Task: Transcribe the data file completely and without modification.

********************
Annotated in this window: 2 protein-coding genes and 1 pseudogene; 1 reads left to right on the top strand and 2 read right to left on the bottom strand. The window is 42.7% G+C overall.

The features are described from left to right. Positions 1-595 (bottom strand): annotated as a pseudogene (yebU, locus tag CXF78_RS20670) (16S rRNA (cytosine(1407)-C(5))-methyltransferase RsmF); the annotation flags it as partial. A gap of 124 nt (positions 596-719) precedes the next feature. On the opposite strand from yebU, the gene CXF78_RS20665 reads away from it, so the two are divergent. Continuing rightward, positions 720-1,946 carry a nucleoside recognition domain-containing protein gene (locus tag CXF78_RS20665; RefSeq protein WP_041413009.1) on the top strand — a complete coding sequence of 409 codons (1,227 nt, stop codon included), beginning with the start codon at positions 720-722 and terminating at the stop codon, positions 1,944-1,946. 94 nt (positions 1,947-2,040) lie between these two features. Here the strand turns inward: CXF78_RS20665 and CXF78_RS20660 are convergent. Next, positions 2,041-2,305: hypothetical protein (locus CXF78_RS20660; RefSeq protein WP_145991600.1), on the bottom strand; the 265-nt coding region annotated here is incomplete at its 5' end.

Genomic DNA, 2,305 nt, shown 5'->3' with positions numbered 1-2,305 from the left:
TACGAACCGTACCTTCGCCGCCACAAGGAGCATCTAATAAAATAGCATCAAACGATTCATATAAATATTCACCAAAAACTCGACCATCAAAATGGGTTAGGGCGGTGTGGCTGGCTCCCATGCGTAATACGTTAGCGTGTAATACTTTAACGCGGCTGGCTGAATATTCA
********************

Annotated in this window: 2 protein-coding genes and 1 pseudogene; 1 reads left to right on the top strand and 2 read right to left on the bottom strand. The window is 42.7% G+C overall.

The features are described from left to right. Positions 1-595 (bottom strand): annotated as a pseudogene (yebU, locus tag CXF78_RS20670) (16S rRNA (cytosine(1407)-C(5))-methyltransferase RsmF); the annotation flags it as partial. A gap of 124 nt (positions 596-719) precedes the next feature. On the opposite strand from yebU, the gene CXF78_RS20665 reads away from it, so the two are divergent. Continuing rightward, positions 720-1,946 carry a nucleoside recognition domain-containing protein gene (locus tag CXF78_RS20665; RefSeq protein WP_041413009.1) on the top strand — a complete coding sequence of 409 codons (1,227 nt, stop codon included), beginning with the start codon at positions 720-722 and terminating at the stop codon, positions 1,944-1,946. 94 nt (positions 1,947-2,040) lie between these two features. Here the strand turns inward: CXF78_RS20665 and CXF78_RS20660 are convergent. Next, positions 2,041-2,305: hypothetical protein (locus CXF78_RS20660; RefSeq protein WP_145991600.1), on the bottom strand; the 265-nt coding region annotated here is incomplete at its 5' end.

Genomic DNA, 2,305 nt, shown 5'->3' with positions numbered 1-2,305 from the left:
TACGAACCGTACCTTCGCCGCCACAAGGAGCATCTAATAAAATAGCATCAAACGATTCATATAAATATTCACCAAAAACTCGACCATCAAAATGGGTTAGGGCGGTGTGGCTGGCTCCCATGCGTAATACGTTAGCGTGTAATACTTTAACGCGGCTGGCTGAATATTCA